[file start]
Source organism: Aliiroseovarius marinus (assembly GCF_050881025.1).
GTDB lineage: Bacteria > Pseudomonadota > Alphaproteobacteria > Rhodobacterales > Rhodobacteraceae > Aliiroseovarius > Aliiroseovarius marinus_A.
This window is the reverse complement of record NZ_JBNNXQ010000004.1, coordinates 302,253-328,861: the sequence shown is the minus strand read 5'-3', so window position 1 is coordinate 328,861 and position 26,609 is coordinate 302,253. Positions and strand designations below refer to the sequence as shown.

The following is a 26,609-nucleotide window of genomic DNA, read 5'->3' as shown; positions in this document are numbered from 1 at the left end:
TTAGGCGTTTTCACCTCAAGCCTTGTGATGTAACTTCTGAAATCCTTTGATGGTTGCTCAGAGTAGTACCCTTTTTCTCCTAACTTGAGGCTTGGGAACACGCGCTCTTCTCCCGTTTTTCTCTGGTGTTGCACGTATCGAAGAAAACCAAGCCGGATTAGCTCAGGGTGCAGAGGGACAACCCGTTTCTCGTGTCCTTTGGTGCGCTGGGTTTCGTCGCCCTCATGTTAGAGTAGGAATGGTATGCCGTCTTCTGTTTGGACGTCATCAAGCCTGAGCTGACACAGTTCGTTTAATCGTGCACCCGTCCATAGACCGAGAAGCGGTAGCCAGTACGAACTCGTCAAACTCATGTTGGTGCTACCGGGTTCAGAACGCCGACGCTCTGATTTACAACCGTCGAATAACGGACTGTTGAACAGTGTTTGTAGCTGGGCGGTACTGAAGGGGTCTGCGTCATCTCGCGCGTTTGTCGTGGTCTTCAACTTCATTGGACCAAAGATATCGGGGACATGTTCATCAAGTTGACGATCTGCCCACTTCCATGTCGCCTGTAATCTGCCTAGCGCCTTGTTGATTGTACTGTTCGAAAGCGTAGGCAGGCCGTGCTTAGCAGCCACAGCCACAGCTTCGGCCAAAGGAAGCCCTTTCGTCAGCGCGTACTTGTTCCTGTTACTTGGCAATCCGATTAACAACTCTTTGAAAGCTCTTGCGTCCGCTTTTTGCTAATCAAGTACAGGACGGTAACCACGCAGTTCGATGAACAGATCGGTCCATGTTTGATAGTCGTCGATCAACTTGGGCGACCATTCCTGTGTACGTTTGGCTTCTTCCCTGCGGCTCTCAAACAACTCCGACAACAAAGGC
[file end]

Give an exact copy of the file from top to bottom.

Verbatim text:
Source organism: Aliiroseovarius marinus (assembly GCF_050881025.1).
GTDB lineage: Bacteria > Pseudomonadota > Alphaproteobacteria > Rhodobacterales > Rhodobacteraceae > Aliiroseovarius > Aliiroseovarius marinus_A.
This window is the reverse complement of record NZ_JBNNXQ010000004.1, coordinates 302,253-328,861: the sequence shown is the minus strand read 5'-3', so window position 1 is coordinate 328,861 and position 26,609 is coordinate 302,253. Positions and strand designations below refer to the sequence as shown.

The following is a 26,609-nucleotide window of genomic DNA, read 5'->3' as shown; positions in this document are numbered from 1 at the left end:
TTAGGCGTTTTCACCTCAAGCCTTGTGATGTAACTTCTGAAATCCTTTGATGGTTGCTCAGAGTAGTACCCTTTTTCTCCTAACTTGAGGCTTGGGAACACGCGCTCTTCTCCCGTTTTTCTCTGGTGTTGCACGTATCGAAGAAAACCAAGCCGGATTAGCTCAGGGTGCAGAGGGACAACCCGTTTCTCGTGTCCTTTGGTGCGCTGGGTTTCGTCGCCCTCATGTTAGAGTAGGAATGGTATGCCGTCTTCTGTTTGGACGTCATCAAGCCTGAGCTGACACAGTTCGTTTAATCGTGCACCCGTCCATAGACCGAGAAGCGGTAGCCAGTACGAACTCGTCAAACTCATGTTGGTGCTACCGGGTTCAGAACGCCGACGCTCTGATTTACAACCGTCGAATAACGGACTGTTGAACAGTGTTTGTAGCTGGGCGGTACTGAAGGGGTCTGCGTCATCTCGCGCGTTTGTCGTGGTCTTCAACTTCATTGGACCAAAGATATCGGGGACATGTTCATCAAGTTGACGATCTGCCCACTTCCATGTCGCCTGTAATCTGCCTAGCGCCTTGTTGATTGTACTGTTCGAAAGCGTAGGCAGGCCGTGCTTAGCAGCCACAGCCACAGCTTCGGCCAAAGGAAGCCCTTTCGTCAGCGCGTACTTGTTCCTGTTACTTGGCAATCCGATTAACAACTCTTTGAAAGCTCTTGCGTCCGCTTTTTGCTAATCAAGTACAGGACGGTAACCACGCAGTTCGATGAACAGATCGGTCCATGTTTGATAGTCGTCGATCAACTTGGGCGACCATTCCTGTGTACGTTTGGCTTCTTCCCTGCGGCTCTCAAACAACTCCGACAACAAAGGC